My Grief is an Untrained Pitbull: December 23, 2010

The funny thing about grief is how it follows you everywhere.  It’s like when you were in sixth grade and there was a third grader who thought you were awesome and kept popping up in the lunch room and the library to ask you what you thought about his teacher, or if you could help them reach a book on the top shelf.  Like Colin Creevy in the Harry Potter books.  Colin was a huge fan of Harry, and kept showing up at the weirdest places, and Harry had no idea how he got there, who invited him, or what he was doing in the first place.

My grief is like that.  No matter what I’m doing, it always seems to pop up and remind me that it’s there.  Sometimes I forget about it for an hour or two.  It’s like this cape I wear that has become part of my wardrobe.  For the first few weeks after Baby T died, I had no idea why I was wearing a cape.  Who put this cape in my closet?  I don’t wear capes.  I’m not a cape-person.  I’ve never been a cape-person, not even when I went through a grunge phase in high school.

But suddenly there I was, wearing this very uncomfortable cape to work, to church, even in the shower. Now, two months on, I don’t think about it so much.  It’s just always there.  It makes some activities difficult, and it seems to make me cranky and moody, but surely that’s to be expected.  I look like Zorro, after all.  So, for the most part, I’m not continually aware of this cape.  It’s even become kind of comfortable, in a way.  Familiar.  Warm.

And then I’ll catch a glimpse of myself in the mirror and think, “Yuck. Who put this cape on me?” and I’ll remember that I put it on, and I can’t take it off.  At least not yet.  Maybe over time it will wear out, and I’ll be able to choose a new cape, in a happy color.  But for now, this is my nice new two-month-old cape.  It’s what I’m stuck with.

My grief  is that cape.  I’m not constantly aware of it.  Sometimes I go for an hour, two, maybe even three without thinking about it.  Then I’ll laugh at something on 30 Rock, or I’ll be listening to Bach and doing the dishes, and it will pop up behind me.  When I turn around to see what’s tapping my shoulder, it will punch me in the face.

It’s a b*tch like that.

I don’t like my grief very much.  I don’t like it because I don’t think there will ever be a time when it will go away completely, and not ever come back and punch me in the face again, and make me feel stupid for forgetting about it for a couple of hours.

I know that eventually it will go away for days at a time.  Maybe it’ll even go on vacation for a week or two.  Heck, maybe someday it’ll even go on a meditation tour in India, wind up doing magic mushrooms on the beach in Goa, and forget about me for a whole month.

But it will always come back and punch me again.  Jerk.

When I get pregnant again, I’m afraid my grief will hover over me the entire time, pointing its ugly finger and reminding me of what can happen.  When I actually have a child, I’m afraid my grief will be in the delivery room with my hubby and I, just hanging out in the corner eating an apple, and reminding me not to get too happy, because you just never know what can happen.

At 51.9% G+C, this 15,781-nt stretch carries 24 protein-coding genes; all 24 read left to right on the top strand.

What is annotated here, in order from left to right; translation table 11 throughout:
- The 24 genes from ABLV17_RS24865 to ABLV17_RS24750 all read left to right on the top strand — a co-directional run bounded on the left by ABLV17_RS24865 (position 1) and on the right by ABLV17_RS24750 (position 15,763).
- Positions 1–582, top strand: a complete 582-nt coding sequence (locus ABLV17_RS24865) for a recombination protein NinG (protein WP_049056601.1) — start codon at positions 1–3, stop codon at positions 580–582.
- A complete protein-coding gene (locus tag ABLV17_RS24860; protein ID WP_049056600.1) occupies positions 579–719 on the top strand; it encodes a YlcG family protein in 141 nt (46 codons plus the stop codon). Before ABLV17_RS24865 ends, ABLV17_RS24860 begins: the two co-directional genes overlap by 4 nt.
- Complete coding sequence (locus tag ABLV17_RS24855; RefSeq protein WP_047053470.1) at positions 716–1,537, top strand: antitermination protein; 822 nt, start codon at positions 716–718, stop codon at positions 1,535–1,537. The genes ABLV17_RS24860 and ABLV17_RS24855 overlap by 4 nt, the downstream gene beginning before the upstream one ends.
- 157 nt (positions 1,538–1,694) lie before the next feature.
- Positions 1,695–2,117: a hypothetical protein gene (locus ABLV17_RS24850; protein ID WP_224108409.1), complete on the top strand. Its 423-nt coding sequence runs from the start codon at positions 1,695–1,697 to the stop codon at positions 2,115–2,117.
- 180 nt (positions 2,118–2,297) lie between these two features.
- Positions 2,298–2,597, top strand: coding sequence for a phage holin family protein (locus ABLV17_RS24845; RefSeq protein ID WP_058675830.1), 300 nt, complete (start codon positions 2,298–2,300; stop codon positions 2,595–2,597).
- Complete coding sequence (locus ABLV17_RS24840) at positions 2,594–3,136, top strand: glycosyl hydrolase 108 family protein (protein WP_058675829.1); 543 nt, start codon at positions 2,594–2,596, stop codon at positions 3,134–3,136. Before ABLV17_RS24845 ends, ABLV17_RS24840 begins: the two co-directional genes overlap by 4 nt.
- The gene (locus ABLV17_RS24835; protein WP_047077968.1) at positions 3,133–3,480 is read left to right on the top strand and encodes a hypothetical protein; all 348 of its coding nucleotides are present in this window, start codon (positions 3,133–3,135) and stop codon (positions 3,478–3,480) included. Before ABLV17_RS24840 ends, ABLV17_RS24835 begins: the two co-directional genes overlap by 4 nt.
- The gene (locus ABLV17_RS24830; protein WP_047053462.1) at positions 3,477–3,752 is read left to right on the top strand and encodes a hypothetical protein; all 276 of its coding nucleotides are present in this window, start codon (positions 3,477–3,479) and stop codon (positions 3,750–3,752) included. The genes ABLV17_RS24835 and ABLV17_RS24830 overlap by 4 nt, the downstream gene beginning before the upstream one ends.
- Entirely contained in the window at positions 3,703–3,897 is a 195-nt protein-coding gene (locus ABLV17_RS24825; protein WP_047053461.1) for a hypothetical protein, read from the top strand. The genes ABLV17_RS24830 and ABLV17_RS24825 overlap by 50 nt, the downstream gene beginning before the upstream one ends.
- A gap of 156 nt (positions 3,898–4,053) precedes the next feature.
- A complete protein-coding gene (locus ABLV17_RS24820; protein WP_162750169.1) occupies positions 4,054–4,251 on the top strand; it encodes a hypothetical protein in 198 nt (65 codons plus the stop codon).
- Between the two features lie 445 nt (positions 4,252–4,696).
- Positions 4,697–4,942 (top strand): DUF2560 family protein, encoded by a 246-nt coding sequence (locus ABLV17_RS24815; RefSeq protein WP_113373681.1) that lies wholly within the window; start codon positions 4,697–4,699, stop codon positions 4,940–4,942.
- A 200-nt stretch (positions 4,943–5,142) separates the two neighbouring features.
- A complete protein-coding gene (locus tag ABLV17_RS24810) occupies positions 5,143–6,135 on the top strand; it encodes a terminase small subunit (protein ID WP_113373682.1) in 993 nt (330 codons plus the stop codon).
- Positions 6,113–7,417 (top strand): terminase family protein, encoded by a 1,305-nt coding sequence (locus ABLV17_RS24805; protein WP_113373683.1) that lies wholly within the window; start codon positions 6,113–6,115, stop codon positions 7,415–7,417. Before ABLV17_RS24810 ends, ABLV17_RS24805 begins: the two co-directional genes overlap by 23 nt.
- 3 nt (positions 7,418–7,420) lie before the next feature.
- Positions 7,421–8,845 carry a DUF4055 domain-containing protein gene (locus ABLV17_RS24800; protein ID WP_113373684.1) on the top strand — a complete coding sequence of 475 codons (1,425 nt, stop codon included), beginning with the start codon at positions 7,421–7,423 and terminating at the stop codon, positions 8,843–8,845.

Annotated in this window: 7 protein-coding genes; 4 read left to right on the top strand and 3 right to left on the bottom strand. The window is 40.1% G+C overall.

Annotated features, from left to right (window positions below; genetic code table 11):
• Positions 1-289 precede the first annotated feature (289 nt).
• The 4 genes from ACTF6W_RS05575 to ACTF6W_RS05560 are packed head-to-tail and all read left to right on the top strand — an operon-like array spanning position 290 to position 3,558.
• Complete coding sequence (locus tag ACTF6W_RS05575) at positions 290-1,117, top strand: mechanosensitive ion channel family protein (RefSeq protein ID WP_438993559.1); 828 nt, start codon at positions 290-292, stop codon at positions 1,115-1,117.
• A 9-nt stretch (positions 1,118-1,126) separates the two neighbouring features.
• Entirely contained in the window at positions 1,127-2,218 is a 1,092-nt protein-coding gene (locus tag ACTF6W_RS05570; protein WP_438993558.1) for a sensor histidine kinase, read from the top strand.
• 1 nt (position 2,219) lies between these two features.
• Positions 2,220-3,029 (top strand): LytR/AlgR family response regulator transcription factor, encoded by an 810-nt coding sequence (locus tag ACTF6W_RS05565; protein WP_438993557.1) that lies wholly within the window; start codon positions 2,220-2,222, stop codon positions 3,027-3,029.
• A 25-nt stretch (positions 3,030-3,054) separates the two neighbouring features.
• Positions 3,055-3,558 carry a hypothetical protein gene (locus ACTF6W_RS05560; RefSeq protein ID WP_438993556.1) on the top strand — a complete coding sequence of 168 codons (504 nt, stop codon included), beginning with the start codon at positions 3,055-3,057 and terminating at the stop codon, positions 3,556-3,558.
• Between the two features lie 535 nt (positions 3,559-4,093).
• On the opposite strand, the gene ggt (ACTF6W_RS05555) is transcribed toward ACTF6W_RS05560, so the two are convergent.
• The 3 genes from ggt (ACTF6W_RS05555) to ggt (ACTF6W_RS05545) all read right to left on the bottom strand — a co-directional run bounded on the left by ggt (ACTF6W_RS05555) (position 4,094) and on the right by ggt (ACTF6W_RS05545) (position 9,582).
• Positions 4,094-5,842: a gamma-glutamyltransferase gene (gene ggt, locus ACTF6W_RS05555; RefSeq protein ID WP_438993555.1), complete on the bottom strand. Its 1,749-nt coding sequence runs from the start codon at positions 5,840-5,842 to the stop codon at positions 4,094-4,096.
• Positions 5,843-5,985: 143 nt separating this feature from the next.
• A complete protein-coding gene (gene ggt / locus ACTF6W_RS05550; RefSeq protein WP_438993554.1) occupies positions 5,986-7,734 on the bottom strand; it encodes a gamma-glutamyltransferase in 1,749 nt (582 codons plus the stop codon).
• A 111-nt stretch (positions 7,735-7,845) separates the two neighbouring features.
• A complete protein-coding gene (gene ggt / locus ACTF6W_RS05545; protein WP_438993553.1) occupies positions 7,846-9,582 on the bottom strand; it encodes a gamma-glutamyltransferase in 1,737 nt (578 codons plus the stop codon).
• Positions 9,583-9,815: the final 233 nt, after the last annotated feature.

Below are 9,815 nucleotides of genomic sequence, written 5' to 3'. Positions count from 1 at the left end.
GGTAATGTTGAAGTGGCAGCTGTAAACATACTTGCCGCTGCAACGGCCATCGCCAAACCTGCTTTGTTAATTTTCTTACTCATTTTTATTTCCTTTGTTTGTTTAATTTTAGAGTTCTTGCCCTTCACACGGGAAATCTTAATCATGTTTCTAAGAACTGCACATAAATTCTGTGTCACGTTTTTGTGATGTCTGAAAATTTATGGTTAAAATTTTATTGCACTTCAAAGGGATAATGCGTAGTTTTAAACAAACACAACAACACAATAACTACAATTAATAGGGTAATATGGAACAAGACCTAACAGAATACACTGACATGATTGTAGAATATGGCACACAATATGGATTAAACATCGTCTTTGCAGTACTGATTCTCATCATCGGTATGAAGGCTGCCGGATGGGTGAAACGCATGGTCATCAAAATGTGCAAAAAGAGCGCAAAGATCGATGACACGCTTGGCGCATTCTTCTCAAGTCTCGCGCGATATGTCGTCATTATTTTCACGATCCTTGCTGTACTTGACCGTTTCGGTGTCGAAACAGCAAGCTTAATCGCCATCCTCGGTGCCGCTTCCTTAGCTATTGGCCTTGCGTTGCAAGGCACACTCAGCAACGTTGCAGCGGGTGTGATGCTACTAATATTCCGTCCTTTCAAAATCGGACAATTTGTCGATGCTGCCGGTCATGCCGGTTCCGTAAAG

I wish I could tell my grief to go away and not come back, but there are two reasons why I can’t.  First, my grief doesn’t seem to take direction very well.  He’s an untrained pit bull that I need to tread around very carefully.

Second, my grief is a big link to my son.  When I think of my son, the grief invariably comes around and makes itself comfortable on the couch, and I’m afraid to tell it to leave too forcefully because then it might just listen to me and go off somewhere, taking my memories of Baby T along with it.

I think that eventually (with time, therapy and our support group) I will be able to think about Baby T without having to make my grief a cup of tea while I’m at it, but for now, this is how it is.

So I go through life very carefully these days because I never know when I’m going to get punched in the face.  It happened at Target the other day when I unintentionally walked through the baby section.  That was stupid of me, and my grief saw every opportunity to hide behind a stroller and surprise me.  I was a walking target (no pun intended) there.

But sometimes it’s more subtle.  Like when I’m driving and sing along to a song and, out of the habit I developed over five months, I rub my belly and say, “Baby T, we’re listening to Jason Mraz.  We like him.”  And then I realize that Baby T isn’t in my belly anymore, and wham!  I’m suckerpunched on the 210 freeway.

Right now my grief is a loud and bombastic jerk.  I’m hoping that over time he will mature into more of a quiet painful splinter somewhere you don’t notice it so often.  Then maybe my grief and I can engage in a productive conversation, and I might even be able to embrace him.  For now, though, I just want to shoot him.

 

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